The United States took the equally important step in 1992 of banning the importation of some of the most critical bird species. As a major importer of wild birds, the U.S. action was remarkably significant and successful. The Wild Bird Conservation Act (WBCA) converted the U.S. from the largest importer of wild-caught birds to a virtual non-importer of wild-caught parrots. The Wright study importantly concludes: "Poaching rates were significantly lower in the years after enactment of the WBCA.... [suggesting] that importation bans reduce poaching in exporting countries by limiting the demand by consumers in developed countries." Legal and illegal imports have been reduced to a trickle, though it surely still exists, and captive bred parrots are now more available and less expensive than ever for pet owners, breeders, and collectors. Restricting or eliminating the legal trade will reduce the illegal trade, rather than drive it underground as is often suggested. But not all countries have gotten the message. Between 1997 and 2000, the European Union officially imported 469,602 wild-caught birds of 111 species. Wild-caught birds are generally unsuitable as pets when they arrive in European homes, and thousands of these birds end up unwanted and ill-cared for. By importing wild-caught parrots, developed European nations are, in fact, unconscionably exploiting the resources of developing nations by creating a harvest that is neither biologically nor economically sustainable.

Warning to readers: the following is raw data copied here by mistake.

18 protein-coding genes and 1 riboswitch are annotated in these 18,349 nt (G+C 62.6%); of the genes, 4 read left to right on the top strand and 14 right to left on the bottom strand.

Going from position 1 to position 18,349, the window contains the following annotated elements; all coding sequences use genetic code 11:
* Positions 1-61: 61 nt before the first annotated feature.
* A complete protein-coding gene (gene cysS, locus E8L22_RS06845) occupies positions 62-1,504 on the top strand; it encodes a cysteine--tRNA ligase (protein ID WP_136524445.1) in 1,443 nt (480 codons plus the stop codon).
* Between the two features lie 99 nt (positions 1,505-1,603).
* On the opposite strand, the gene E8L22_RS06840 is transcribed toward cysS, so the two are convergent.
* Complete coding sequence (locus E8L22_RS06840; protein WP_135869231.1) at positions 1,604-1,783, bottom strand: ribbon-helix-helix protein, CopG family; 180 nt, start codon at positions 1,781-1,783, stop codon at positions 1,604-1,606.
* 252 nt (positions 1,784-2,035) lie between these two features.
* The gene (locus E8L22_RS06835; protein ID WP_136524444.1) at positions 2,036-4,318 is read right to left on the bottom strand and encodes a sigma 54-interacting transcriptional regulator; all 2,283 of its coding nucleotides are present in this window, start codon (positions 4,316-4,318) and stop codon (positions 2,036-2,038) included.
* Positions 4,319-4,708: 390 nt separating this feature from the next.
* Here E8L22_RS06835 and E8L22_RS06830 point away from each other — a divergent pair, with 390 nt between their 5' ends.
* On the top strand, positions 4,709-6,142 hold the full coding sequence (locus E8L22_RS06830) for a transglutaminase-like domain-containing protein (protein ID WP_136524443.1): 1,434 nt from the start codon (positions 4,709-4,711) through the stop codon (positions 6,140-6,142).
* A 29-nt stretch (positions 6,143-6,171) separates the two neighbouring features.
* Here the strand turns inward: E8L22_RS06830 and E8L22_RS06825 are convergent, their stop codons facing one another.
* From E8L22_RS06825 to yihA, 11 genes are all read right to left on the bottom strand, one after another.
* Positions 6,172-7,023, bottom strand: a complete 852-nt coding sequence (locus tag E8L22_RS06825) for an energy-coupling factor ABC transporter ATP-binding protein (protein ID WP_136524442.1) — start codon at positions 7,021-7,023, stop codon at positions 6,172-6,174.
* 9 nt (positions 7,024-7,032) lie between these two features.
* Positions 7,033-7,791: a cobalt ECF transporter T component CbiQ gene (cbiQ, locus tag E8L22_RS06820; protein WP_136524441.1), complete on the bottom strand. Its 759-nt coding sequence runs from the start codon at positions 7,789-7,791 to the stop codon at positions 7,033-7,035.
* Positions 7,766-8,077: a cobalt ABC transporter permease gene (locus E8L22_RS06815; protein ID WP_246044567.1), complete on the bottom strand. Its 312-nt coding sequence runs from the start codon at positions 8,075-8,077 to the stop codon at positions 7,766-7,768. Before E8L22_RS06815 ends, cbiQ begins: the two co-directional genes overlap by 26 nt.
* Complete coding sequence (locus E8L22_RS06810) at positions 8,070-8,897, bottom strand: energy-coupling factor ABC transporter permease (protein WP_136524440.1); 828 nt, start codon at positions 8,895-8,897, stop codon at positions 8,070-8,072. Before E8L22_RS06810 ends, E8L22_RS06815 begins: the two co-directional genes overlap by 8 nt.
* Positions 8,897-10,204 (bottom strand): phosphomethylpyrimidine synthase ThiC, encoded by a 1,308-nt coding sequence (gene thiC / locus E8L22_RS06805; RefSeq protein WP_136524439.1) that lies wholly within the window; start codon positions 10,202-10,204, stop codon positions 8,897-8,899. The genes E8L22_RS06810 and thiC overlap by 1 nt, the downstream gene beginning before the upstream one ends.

Therefore, WPT is spearheading a campaign to immediately cease the importation of wild-caught birds into the European Union, following America's wise lead from a decade before. According to Dr. James Gilardi of the WPT, "The existing trade is cruel and inhumane to tens of thousands of highly intelligent and social parrots. Figures on the unacceptably high mortality that occurs during the trapping, shipping, and quarantine of these birds demonstrate that the trade impacts far more wild birds than the numbers which end up for sale in Europe and Asia."
The spectacle of wild parrots is now an enormously popular ecotourism attraction and generates millions of dollars annually for tropical nations. Tourism creates solid employment for indigenous people as guides and lodge operators, and, if implemented well, ecotourism facilitates the long term protection of natural areas. The international attention that comes along with the tourism also builds local pride in natural heritage, which further facilitates nature conservation. In contrast, harvesting parrots for the pet trade provides small numbers of temporary jobs, and the financial benefits fall primarily in the hands of unscrupulous dealers in large cities rather than indigenous people.